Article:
- J Perinat Med 2013 Nov 21.:1-15.
Abstract Aim: To study the relation of retention of dead fetus resulting in its maceration and gestational age at delivery to placental diagnosis. Methods: Some 75 clinicoplacental phenotypes have been retrospectively analyzed in 520 consecutive stillbirths, 329 macerated and 191 nonmacerated, and at three gestational age interval cohorts (330 second trimester, 102 preterm third trimester, and 88 term). Chi-square and clustering methods (Ward dendrograms and multidimensional scaling) were used for statistical analysis. Results: Maternal diabetes mellitus, induction of labor, fetal growth restriction, various umbilical cord abnormalities, and placental clusters of sclerotic/hemosiderotic chorionic villi were more common in macerated stillbirths, while clinicoplacental signs and symptoms of ascending infection and placental abruption, i.e., retroplacental hematoma, premature rupture of membranes, and acute chorioamnionitis in nonmacerated stillbirths. Placental abnormalities were less common in the second trimester, other than the acute chorioamnionitis. Patterns of chronic hypoxic placental injury were common in preterm third trimester, while signs of in-utero hypoxia (abnormal cardiotocography, meconium, and histological erythroblastosis of fetal blood) in term pregnancy. In addition to classical statistics, the clustering analyses added new information to placental investigation of cause of stillbirth. Conclusions: Macerated third trimester stillbirths have multifactorial etiology more likely than the second trimester stillbirths and the likely stasis-induced fetal thrombotic vasculopathy secondary to occult umbilical cord compromise should be sought in placental investigation in such cases. Nonmacerated stillbirths are associated with ascending infection and placental abruption.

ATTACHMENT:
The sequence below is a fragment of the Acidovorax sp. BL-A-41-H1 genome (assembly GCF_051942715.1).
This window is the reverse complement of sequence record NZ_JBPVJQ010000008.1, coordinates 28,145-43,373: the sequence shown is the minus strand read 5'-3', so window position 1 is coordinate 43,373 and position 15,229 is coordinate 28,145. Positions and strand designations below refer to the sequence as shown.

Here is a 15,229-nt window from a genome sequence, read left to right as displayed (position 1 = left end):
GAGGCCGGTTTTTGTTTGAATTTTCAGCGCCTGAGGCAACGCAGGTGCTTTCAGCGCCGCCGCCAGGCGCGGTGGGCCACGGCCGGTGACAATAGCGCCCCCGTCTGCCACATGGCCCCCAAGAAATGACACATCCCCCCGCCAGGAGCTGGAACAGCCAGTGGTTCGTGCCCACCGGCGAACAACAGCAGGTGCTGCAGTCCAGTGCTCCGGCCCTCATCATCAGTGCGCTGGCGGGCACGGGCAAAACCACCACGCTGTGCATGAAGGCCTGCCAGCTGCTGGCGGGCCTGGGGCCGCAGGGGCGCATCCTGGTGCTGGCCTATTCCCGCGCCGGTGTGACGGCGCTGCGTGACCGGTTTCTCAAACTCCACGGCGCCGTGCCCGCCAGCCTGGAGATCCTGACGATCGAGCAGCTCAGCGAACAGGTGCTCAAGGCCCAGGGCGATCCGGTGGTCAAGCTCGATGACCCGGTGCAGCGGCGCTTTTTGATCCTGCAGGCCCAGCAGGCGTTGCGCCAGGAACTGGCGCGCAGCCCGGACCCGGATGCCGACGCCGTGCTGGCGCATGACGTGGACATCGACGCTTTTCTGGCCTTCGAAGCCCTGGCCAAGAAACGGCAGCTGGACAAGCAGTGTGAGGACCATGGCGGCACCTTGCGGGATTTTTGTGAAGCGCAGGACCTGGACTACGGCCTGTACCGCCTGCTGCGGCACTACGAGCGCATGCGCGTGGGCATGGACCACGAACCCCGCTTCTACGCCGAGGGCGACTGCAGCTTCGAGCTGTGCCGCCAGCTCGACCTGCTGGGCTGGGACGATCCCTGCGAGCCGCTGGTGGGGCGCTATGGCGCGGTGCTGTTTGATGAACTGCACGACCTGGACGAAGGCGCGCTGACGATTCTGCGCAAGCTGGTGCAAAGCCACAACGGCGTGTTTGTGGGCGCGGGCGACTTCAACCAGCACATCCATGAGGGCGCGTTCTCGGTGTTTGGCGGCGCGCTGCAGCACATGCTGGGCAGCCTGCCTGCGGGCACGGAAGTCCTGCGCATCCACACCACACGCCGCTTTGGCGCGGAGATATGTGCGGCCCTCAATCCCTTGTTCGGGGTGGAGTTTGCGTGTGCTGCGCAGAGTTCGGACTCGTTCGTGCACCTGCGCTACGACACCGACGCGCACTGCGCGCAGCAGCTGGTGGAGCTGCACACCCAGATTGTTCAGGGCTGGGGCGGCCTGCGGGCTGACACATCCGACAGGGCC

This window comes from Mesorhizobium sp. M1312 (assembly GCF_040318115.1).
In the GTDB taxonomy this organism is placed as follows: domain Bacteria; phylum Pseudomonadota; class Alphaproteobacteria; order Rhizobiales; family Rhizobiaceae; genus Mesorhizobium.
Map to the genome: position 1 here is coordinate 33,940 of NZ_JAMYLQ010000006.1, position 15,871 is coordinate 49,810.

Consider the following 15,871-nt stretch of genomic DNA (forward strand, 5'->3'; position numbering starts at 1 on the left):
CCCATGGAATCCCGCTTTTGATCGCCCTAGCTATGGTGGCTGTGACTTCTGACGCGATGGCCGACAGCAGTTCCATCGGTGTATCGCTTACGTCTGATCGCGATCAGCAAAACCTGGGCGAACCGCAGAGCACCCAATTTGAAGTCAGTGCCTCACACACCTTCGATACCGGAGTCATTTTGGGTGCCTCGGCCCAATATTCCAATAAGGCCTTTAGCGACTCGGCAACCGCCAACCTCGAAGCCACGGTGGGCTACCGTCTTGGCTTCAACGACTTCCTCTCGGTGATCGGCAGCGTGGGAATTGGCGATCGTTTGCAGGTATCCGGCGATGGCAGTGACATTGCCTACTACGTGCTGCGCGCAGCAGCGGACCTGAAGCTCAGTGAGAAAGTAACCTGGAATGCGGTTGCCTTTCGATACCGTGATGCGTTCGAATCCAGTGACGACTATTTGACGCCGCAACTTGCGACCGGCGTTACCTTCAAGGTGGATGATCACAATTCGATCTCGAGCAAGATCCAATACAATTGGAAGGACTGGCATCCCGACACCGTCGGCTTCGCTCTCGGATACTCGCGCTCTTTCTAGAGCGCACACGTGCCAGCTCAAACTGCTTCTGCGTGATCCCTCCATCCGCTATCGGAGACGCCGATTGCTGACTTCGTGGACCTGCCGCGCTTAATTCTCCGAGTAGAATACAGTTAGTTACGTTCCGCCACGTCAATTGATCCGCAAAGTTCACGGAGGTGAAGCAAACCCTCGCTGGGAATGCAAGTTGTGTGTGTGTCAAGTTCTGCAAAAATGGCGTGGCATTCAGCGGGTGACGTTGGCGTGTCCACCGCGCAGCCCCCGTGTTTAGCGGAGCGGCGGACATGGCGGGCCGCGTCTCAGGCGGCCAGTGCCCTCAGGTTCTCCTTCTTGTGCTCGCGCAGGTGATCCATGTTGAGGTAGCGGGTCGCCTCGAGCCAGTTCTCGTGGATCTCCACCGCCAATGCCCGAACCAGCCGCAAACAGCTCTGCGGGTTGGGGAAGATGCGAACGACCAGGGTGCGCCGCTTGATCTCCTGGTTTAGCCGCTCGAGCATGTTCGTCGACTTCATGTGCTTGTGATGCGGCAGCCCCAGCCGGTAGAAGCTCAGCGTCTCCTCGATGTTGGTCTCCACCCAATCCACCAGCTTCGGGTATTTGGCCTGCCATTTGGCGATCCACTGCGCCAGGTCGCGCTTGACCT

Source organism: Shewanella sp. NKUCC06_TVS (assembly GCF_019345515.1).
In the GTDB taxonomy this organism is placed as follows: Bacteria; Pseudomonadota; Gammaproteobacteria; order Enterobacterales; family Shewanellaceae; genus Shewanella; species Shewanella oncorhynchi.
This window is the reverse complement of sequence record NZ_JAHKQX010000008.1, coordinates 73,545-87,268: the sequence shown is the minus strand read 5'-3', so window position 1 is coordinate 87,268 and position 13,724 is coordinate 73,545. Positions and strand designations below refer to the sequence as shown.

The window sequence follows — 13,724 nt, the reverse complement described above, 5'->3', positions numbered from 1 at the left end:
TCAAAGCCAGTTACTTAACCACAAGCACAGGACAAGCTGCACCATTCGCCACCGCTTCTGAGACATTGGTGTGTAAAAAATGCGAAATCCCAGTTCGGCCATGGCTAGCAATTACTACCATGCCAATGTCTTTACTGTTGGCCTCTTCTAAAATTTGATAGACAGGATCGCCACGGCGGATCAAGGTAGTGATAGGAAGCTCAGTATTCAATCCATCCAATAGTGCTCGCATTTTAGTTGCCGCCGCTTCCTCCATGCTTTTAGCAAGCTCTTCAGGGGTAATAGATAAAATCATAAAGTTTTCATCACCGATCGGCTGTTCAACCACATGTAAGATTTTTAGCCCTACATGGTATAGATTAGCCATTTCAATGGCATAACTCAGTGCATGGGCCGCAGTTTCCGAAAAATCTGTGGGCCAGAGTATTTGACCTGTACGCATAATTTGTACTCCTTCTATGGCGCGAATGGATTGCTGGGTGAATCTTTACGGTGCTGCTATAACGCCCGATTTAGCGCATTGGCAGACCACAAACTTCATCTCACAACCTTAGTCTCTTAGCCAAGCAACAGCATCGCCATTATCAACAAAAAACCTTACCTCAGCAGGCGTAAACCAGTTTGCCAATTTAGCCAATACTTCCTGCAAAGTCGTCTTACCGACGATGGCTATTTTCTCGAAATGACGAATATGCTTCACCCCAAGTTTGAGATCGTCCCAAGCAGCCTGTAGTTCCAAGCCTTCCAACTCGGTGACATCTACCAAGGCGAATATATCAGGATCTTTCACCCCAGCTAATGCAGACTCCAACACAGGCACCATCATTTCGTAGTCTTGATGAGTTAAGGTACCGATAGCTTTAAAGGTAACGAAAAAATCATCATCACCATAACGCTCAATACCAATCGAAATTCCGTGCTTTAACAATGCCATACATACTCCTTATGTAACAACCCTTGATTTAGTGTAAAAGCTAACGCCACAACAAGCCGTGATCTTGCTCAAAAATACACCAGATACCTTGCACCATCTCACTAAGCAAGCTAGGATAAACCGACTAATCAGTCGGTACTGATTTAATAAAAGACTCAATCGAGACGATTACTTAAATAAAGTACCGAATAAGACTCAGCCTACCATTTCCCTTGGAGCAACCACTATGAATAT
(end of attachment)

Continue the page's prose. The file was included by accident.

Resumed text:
- Bilirubin-induced neurologic damage--mechanisms and management approaches. [Journal Article, Review]
- N Engl J Med 2013 Nov 21; 369(21):2021-30.
- [Diagnostic value of amplitude-integrated electroencephalography in predicting outcome of newborn patients in neonatal intensive care unit]. [English Abstract, Journal Article, Research Support, Non-U.S. Gov't]
- Zhonghua Er Ke Za Zhi 2013 Aug; 51(8):614-20.